Is Android the new Windows? Five ways the mobile space could shake out.
- Google = Microsoft
- Apple = Apple (circa 1984)
Ok, fine. But it’s obviously not that simple. There’s gotta be something to the Mark Twain line, “History doesn’t repeat itself, but it rhymes”.
So how will this play out? Is there room for an alternative model, beyond the OS duopoly we ended up with on our computers? (Sorry Unix/Linux…) The answer has huge implications for anyone in mobile – and increasingly, that’s everyone.
Here are the five scenarios I see. They’re not meant to be mutually exclusive, but rather instructive in highlighting who might drive the user’s mobile experience.
1. A Google vs. Apple duopoly
This is the outcome everyone seems to be waiting on. If the app model continues to be the dominant force in mobile, then this is the most likely result. Developers don’t want to (re-)make apps a half-dozen times. And consumers don’t want the portability and compatibility issues that come with more diversity. So we’ll end up with the choice of: an open but chaotic environment vs. a closed but curated environment, diversity of hardware vs. a nice, integrated solution. The parallels to PC vs. Mac are clear – even if Google is also trying to play the role of Linux.
Now, the relative market shares could be different. After all, we all have the PC experience to draw from. We know what’s behind Door Number 1. And rightly or wrongly, many will extrapolate out from the iPod and decide that that model seems pretty good. That said, it may be telling that the iPhone has scooped up so much of the smartphone profits, while still having surprisingly small market share…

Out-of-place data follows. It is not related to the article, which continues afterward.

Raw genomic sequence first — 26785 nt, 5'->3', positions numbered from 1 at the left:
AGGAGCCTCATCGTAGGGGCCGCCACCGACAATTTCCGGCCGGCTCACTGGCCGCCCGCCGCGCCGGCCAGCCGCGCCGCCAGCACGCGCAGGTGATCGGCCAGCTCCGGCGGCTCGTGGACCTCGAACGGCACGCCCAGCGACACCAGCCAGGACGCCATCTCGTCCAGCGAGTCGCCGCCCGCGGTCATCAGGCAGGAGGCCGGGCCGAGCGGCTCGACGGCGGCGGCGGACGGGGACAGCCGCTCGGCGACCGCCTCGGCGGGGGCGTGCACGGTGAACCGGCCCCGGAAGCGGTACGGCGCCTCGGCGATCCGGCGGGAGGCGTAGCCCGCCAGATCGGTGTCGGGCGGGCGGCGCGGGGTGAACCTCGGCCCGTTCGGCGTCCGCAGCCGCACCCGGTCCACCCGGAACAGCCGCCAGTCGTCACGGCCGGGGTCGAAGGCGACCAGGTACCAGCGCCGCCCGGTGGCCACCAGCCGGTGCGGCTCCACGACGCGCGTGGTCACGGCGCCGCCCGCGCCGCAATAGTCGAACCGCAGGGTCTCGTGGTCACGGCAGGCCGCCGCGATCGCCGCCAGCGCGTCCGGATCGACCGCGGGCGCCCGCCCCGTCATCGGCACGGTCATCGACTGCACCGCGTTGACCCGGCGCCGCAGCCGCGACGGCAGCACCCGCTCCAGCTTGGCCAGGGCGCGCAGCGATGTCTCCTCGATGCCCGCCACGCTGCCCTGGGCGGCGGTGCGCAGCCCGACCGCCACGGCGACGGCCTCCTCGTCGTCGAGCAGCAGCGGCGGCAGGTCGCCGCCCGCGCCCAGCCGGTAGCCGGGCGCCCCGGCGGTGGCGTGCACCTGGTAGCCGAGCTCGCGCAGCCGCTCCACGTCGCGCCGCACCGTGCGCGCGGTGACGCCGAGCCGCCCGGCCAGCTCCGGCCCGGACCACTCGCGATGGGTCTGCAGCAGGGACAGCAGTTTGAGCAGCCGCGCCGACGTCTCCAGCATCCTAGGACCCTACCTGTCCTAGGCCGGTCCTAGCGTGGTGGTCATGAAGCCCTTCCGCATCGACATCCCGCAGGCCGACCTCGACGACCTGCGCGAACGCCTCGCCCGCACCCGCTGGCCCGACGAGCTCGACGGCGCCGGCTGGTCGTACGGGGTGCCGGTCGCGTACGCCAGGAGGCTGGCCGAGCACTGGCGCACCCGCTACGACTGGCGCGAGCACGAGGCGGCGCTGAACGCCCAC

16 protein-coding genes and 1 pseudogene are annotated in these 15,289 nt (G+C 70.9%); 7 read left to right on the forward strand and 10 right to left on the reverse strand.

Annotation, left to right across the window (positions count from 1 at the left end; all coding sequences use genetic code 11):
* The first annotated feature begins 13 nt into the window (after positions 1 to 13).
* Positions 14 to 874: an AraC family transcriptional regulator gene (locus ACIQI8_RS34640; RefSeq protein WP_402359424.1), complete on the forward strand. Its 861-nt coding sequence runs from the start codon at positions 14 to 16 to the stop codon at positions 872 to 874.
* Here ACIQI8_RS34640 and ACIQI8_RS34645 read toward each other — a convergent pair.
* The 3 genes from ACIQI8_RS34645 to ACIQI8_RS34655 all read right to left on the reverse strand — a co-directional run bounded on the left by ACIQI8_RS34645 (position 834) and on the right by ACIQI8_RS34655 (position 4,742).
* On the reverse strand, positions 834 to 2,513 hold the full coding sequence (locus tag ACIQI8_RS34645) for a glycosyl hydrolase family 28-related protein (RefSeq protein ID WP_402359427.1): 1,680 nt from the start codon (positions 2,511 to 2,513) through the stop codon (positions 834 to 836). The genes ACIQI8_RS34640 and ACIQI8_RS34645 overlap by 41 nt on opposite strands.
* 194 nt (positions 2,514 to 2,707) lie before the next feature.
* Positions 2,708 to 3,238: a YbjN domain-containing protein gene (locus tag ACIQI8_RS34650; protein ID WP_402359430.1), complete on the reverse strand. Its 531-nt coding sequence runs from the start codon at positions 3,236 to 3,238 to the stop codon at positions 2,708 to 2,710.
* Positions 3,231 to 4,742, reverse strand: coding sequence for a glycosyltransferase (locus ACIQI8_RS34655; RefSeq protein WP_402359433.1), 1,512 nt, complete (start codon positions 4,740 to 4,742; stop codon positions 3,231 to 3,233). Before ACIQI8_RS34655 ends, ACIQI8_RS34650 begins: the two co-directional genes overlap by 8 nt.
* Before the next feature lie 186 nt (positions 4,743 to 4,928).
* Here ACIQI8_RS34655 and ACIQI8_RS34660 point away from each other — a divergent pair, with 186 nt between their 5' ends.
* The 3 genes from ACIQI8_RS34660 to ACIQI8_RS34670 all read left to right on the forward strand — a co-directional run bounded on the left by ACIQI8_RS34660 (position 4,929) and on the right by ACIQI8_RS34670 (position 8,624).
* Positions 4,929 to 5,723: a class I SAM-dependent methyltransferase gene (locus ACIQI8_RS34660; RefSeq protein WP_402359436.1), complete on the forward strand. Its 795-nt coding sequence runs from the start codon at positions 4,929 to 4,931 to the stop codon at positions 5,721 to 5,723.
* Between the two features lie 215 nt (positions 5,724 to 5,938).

Overall likelihood of Scenario 1: 50%.
2. Other handset/ OS makers are able to keep up
RIM/ Blackberry, Nokia/ Symbian, even HP/ WebOS, Microsoft/ Windows Mobile and potentially others – these are not small-fry. In fact, in some ways, they’re still the leaders! And they have also learned from the PC era. They are far from destined to be OS/2.
What will it take for them to succeed? That’s a whole other post, but my short answer is:
- Devalue the importance of third-party apps, at least in the short-term. You can’t win here. (More on this later.)
- Over-deliver on an important use case – not just a set of tech specs – that Google and Apple aren’t focused on.
- Go wild and deep on partnerships – with non-traditional “carriers,” with content providers, with different channels, and others.
And run, don’t walk.
3. Carriers counterattack
Remember way back when, in 2006, when carriers held all the power? We were using arrow keys and menu systems to navigate around our phone. We were offered amazing ringtones and games through Verizon’s Get It Now service. And we were paying ridiculous prices to send tiny little text messages – oh, wait. That’s right. Carriers still control the network. And these cool mobile internet communicators aren’t that cool without the “internet” and “communicator” parts. Carriers know that, and they aren’t going to be reduced to “dumb pipes” without a fight. They also need to be incentivized to build out next-gen networks, and be paid to keep the data flowing.
That said, my guess is that they’ve missed their chance to keep control of the user experience. Nobody ever raved about that being a strength of theirs to begin with. The parallels I see are to ISPs. There was a time when you paid AOL, Compuserve, or Prodigy for internet access, and they also served as your window into the internet. Oh, those were the days.
4. Web apps, browsers, and cross-OS media platforms thrive
It’s not a given that native apps will be the crucial deciding factor for what OS/ phone users purchase. After all, how many non-game apps do most people rely on? And how many of those couldn’t be delivered through a great, mobile browser?